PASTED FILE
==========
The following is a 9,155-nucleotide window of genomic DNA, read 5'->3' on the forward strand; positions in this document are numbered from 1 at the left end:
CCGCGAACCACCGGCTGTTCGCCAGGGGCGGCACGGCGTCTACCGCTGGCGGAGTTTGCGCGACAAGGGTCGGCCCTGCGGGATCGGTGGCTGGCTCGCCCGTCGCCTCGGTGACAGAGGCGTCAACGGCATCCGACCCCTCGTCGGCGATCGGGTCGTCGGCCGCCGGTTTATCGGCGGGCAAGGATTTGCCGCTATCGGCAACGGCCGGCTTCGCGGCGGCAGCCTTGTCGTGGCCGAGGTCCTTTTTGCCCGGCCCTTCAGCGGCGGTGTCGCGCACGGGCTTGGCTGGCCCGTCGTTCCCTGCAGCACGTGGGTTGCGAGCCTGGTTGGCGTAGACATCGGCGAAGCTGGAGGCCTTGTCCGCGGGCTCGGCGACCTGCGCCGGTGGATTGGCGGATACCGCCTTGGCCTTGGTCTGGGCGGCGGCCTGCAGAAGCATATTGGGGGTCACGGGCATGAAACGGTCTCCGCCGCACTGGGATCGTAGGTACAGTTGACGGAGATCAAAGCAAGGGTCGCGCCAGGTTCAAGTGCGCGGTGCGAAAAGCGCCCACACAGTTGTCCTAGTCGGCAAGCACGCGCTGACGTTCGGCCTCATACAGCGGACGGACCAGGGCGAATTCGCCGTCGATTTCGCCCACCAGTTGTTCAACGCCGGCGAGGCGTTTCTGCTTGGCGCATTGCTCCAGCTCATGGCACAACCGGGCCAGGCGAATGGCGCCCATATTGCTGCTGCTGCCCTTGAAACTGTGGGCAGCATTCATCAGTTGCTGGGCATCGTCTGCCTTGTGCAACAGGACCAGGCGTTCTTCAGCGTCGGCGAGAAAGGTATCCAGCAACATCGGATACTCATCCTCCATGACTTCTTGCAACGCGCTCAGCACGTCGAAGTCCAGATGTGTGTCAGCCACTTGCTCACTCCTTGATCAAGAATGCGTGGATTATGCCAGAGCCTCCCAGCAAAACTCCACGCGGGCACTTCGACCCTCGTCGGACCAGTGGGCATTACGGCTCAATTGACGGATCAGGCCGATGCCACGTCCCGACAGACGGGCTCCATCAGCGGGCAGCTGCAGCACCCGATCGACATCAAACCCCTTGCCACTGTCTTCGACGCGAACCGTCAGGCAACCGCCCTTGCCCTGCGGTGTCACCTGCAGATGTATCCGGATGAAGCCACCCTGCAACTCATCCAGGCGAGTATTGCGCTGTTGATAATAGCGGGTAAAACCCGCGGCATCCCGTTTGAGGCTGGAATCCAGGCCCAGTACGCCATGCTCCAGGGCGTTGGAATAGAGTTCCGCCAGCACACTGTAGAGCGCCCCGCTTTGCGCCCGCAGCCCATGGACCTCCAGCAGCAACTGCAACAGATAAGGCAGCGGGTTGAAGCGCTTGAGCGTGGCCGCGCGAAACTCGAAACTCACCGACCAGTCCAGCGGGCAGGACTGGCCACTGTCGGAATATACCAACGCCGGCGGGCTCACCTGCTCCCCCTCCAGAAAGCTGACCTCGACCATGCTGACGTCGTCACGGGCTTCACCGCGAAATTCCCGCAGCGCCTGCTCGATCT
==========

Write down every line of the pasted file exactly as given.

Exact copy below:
The following is a 9,155-nucleotide window of genomic DNA, read 5'->3' on the forward strand; positions in this document are numbered from 1 at the left end:
CCGCGAACCACCGGCTGTTCGCCAGGGGCGGCACGGCGTCTACCGCTGGCGGAGTTTGCGCGACAAGGGTCGGCCCTGCGGGATCGGTGGCTGGCTCGCCCGTCGCCTCGGTGACAGAGGCGTCAACGGCATCCGACCCCTCGTCGGCGATCGGGTCGTCGGCCGCCGGTTTATCGGCGGGCAAGGATTTGCCGCTATCGGCAACGGCCGGCTTCGCGGCGGCAGCCTTGTCGTGGCCGAGGTCCTTTTTGCCCGGCCCTTCAGCGGCGGTGTCGCGCACGGGCTTGGCTGGCCCGTCGTTCCCTGCAGCACGTGGGTTGCGAGCCTGGTTGGCGTAGACATCGGCGAAGCTGGAGGCCTTGTCCGCGGGCTCGGCGACCTGCGCCGGTGGATTGGCGGATACCGCCTTGGCCTTGGTCTGGGCGGCGGCCTGCAGAAGCATATTGGGGGTCACGGGCATGAAACGGTCTCCGCCGCACTGGGATCGTAGGTACAGTTGACGGAGATCAAAGCAAGGGTCGCGCCAGGTTCAAGTGCGCGGTGCGAAAAGCGCCCACACAGTTGTCCTAGTCGGCAAGCACGCGCTGACGTTCGGCCTCATACAGCGGACGGACCAGGGCGAATTCGCCGTCGATTTCGCCCACCAGTTGTTCAACGCCGGCGAGGCGTTTCTGCTTGGCGCATTGCTCCAGCTCATGGCACAACCGGGCCAGGCGAATGGCGCCCATATTGCTGCTGCTGCCCTTGAAACTGTGGGCAGCATTCATCAGTTGCTGGGCATCGTCTGCCTTGTGCAACAGGACCAGGCGTTCTTCAGCGTCGGCGAGAAAGGTATCCAGCAACATCGGATACTCATCCTCCATGACTTCTTGCAACGCGCTCAGCACGTCGAAGTCCAGATGTGTGTCAGCCACTTGCTCACTCCTTGATCAAGAATGCGTGGATTATGCCAGAGCCTCCCAGCAAAACTCCACGCGGGCACTTCGACCCTCGTCGGACCAGTGGGCATTACGGCTCAATTGACGGATCAGGCCGATGCCACGTCCCGACAGACGGGCTCCATCAGCGGGCAGCTGCAGCACCCGATCGACATCAAACCCCTTGCCACTGTCTTCGACGCGAACCGTCAGGCAACCGCCCTTGCCCTGCGGTGTCACCTGCAGATGTATCCGGATGAAGCCACCCTGCAACTCATCCAGGCGAGTATTGCGCTGTTGATAATAGCGGGTAAAACCCGCGGCATCCCGTTTGAGGCTGGAATCCAGGCCCAGTACGCCATGCTCCAGGGCGTTGGAATAGAGTTCCGCCAGCACACTGTAGAGCGCCCCGCTTTGCGCCCGCAGCCCATGGACCTCCAGCAGCAACTGCAACAGATAAGGCAGCGGGTTGAAGCGCTTGAGCGTGGCCGCGCGAAACTCGAAACTCACCGACCAGTCCAGCGGGCAGGACTGGCCACTGTCGGAATATACCAACGCCGGCGGGCTCACCTGCTCCCCCTCCAGAAAGCTGACCTCGACCATGCTGACGTCGTCACGGGCTTCACCGCGAAATTCCCGCAGCGCCTGCTCGATCT